Bovine respiratory disease prevention

Intervention colostrum feeding in at-risk calves reduces the risk of bovine respiratory disease
calendar icon 25 June 2024
clock icon 3 minute read

[Excerpts of presentation by Melissa Cantor, PhD, Department of Animal Science, Penn State University, during the 2024 Tri-State Dairy Conference]

Bovine respiratory disease is a challenging disease to manage in calves because the presenting signs are complex: ear tilt, cough, labored breathing, cloudy eye or nasal discharge, and elevated temperature. These are all cumulative factors associated with the disease (Love et al., 2014).

The majority of bovine respiratory disease cases (90%) are bacterial which supports producer usage of antimicrobials for this disease (Urie et al., 2018).

Since the disease is complex, it is paramount that dairy producers maintain active patient client relationships with their veterinarians to ensure that relapsed cases are uncommon. However, preliminary work at one research station had observed that one-third of the calves failed to respond to treatment (Cantor et al., 2022), which agrees with more recent work (Sáadatnia et al., 2023).

Bovine respiratory disease also has temporal effects on growth performance in young calves (Rhodes et al., 2021; Sáadatnia et al., 2023) and has been associated with reduced milk production in the first lactation (Dunn et al., 2018).

It is important to intensively manage sick calves to ensure recovery on dairy farms.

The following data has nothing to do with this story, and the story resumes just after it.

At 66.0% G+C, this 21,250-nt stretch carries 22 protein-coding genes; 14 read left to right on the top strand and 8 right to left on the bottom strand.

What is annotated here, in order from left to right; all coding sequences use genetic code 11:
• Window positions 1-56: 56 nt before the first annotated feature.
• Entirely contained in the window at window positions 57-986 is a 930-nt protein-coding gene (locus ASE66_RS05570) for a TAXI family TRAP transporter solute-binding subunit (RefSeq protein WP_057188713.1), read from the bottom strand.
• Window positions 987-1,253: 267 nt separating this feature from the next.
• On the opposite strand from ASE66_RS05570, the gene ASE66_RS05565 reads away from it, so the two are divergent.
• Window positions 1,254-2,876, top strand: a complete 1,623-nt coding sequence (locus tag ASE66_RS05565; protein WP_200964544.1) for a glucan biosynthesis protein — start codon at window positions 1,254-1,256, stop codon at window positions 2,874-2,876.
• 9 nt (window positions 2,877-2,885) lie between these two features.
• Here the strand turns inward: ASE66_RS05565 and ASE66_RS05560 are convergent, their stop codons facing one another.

Intervention colostrum feeding

There is an emerging field of research on the feeding of a supplement with immune-supportive properties, known as nutraceutical feeding. Colostrum-focused nutraceutical research is emerging in postnatal calf nutrition studies on preventative or intervention feeding strategies. 

Several nutraceuticals with bioactive properties have been explored to improve calf responses to diarrhea, such as lysolecithin (Reis et al., 2021), lactoferrin (Pempek et al., 2019), oligosaccharides (Reis et al., 2022), and reconstituted bovine colostrum powder (Chamorro et al., 2017; Kargar et al., 2020; McCarthy et al., 2023).

Most studies that investigate nutraceuticals for calves use constituents that are naturally found in bovine colostrum, such as lactoferrin, oligosaccharides, and dried bovine colostrum (reviewed by Carter et al., 2021).

For bovine respiratory disease, no positive benefits were observed in preventative colostrum feeding except for one study (Charmorro et al., 2017). This is likely because calves used in these studies were fed colostrum to 15 days of age which is before the risk phase for bovine respiratory disease infection in calves (Urie et al., 2018).

Some of these studies experienced high disease pressure and high mortality rates (McCarthy et al., 2023), which would limit the effectiveness of a nutraceutical program for calves experiencing poor immune resilience.

Young calves fed colostrum at diarrhea onset for up to four days reduced their diarrhea severity but got no benefit in reducing bovine respiratory disease (Carter et al., 2021).

For older calves at risk for bovine respiratory disease, feeding colostrum at 0.13 kg/day for 3 days ameliorated the likelihood and severity of disease (Cantor et al., 2021). However, this evidence suggests that growth benefits were only observed in calves fed a diet that achieved limited growth.

Feeding colostrum as an intervention to older 30-day-old calves who deviated from their milk-feeding patterns at a rate of 0.13 kg/day for 3 days reduced the likelihood of pneumonia and decreased pneumonia severity compared to controls.

The research suggests that intervention colostrum feedings in calves reduce the chances of getting bovine respiratory disease.

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